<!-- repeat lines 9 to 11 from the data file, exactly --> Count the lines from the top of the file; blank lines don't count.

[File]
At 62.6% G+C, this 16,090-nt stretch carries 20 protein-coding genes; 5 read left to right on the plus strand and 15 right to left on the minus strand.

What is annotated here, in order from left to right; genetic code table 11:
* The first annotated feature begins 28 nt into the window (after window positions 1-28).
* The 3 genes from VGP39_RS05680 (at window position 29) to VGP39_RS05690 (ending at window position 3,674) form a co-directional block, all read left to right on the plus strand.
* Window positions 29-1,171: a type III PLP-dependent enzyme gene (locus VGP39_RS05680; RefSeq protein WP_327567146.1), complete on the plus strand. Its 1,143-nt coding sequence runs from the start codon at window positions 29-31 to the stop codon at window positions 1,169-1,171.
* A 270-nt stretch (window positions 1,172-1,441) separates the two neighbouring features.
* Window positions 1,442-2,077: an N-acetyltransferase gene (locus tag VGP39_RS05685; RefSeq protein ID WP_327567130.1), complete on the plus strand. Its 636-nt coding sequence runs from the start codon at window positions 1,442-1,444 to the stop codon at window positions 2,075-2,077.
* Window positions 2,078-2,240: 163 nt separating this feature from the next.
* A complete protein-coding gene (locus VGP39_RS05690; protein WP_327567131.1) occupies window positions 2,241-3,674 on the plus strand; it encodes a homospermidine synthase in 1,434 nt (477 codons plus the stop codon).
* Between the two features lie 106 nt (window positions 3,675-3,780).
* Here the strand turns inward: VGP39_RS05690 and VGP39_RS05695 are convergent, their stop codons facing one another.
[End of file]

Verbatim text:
* A complete protein-coding gene (locus VGP39_RS05690; protein WP_327567131.1) occupies window positions 2,241-3,674 on the plus strand; it encodes a homospermidine synthase in 1,434 nt (477 codons plus the stop codon).
* Between the two features lie 106 nt (window positions 3,675-3,780).
* Here the strand turns inward: VGP39_RS05690 and VGP39_RS05695 are convergent, their stop codons facing one another.